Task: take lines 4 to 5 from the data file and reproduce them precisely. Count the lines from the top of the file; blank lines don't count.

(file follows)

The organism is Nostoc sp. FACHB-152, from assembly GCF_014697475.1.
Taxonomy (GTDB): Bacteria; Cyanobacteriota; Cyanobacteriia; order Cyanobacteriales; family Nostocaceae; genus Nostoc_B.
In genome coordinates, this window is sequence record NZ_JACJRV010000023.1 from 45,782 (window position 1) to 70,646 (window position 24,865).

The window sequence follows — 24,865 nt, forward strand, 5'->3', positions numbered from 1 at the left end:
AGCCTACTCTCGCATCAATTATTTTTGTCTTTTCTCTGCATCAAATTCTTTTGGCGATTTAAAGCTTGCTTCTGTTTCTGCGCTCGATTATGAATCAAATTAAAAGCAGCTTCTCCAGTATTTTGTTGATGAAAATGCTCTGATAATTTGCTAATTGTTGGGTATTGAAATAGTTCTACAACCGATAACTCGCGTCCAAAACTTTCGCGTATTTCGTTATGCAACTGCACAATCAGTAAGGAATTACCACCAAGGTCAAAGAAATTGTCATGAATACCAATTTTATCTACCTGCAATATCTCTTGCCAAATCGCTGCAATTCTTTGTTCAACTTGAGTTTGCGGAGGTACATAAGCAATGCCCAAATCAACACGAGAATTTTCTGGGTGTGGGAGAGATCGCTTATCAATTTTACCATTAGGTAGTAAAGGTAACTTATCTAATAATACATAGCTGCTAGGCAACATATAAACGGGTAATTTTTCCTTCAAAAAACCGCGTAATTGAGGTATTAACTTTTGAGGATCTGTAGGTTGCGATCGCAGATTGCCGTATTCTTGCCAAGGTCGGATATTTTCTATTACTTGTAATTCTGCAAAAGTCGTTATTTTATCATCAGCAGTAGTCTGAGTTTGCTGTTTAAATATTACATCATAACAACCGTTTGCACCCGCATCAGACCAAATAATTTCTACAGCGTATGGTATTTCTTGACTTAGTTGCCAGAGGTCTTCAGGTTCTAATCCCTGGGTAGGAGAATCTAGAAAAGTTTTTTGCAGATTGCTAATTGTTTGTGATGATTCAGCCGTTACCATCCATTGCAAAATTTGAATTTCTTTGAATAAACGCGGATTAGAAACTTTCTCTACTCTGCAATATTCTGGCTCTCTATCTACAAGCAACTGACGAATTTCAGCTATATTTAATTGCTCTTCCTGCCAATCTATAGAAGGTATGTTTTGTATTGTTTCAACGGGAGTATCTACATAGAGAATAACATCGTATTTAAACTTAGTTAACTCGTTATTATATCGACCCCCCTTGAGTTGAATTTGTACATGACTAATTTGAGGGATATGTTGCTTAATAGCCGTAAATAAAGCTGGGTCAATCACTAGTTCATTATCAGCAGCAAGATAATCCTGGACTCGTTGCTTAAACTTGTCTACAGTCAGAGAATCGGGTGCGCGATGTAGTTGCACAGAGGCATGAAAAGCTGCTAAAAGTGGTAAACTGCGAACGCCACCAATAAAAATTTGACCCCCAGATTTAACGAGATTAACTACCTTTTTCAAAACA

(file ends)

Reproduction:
The window sequence follows — 24,865 nt, forward strand, 5'->3', positions numbered from 1 at the left end:
AGCCTACTCTCGCATCAATTATTTTTGTCTTTTCTCTGCATCAAATTCTTTTGGCGATTTAAAGCTTGCTTCTGTTTCTGCGCTCGATTATGAATCAAATTAAAAGCAGCTTCTCCAGTATTTTGTTGATGAAAATGCTCTGATAATTTGCTAATTGTTGGGTATTGAAATAGTTCTACAACCGATAACTCGCGTCCAAAACTTTCGCGTATTTCGTTATGCAACTGCACAATCAGTAAGGAATTACCACCAAGGTCAAAGAAATTGTCATGAATACCAATTTTATCTACCTGCAATATCTCTTGCCAAATCGCTGCAATTCTTTGTTCAACTTGAGTTTGCGGAGGTACATAAGCAATGCCCAAATCAACACGAGAATTTTCTGGGTGTGGGAGAGATCGCTTATCAATTTTACCATTAGGTAGTAAAGGTAACTTATCTAATAATACATAGCTGCTAGGCAACATATAAACGGGTAATTTTTCCTTCAAAAAACCGCGTAATTGAGGTATTAACTTTTGAGGATCTGTAGGTTGCGATCGCAGATTGCCGTATTCTTGCCAAGGTCGGATATTTTCTATTACTTGTAATTCTGCAAAAGTCGTTATTTTATCATCAGCAGTAGTCTGAGTTTGCTGTTTAAATATTACATCATAACAACCGTTTGCACCCGCATCAGACCAAATAATTTCTACAGCGTATGGTATTTCTTGACTTAGTTGCCAGAGGTCTTCAGGTTCTAATCCCTGGGTAGGAGAATCTAGAAAAGTTTTTTGCAGATTGCTAATTGTTTGTGATGATTCAGCCGTTACCATCCATTGCAAAATTTGAATTTCTTTGAATAAACGCGGATTAGAAACTTTCTCTACTCTGCAATATTCTGGCTCTCTATCTACAAGCAACTGACGAATTTCAGCTATATTTAATTGCTCTTCCTGCCAATCTATAGAAGGTATGTTTTGTATTGTTTCAACGGGAGTATCTACATAGAGAATAACATCGTATTTAAACTTAGTTAACTCGTTATTATATCGACCCCCCTTGAGTTGAATTTGTACATGACTAATTTGAGGGATATGTTGCTTAATAGCCGTAAATAAAGCTGGGTCAATCACTAGTTCATTATCAGCAGCAAGATAATCCTGGACTCGTTGCTTAAACTTGTCTACAGTCAGAGAATCGGGTGCGCGATGTAGTTGCACAGAGGCATGAAAAGCTGCTAAAAGTGGTAAACTGCGAACGCCACCAATAAAAATTTGACCCCCAGATTTAACGAGATTAACTACCTTTTTCAAAACA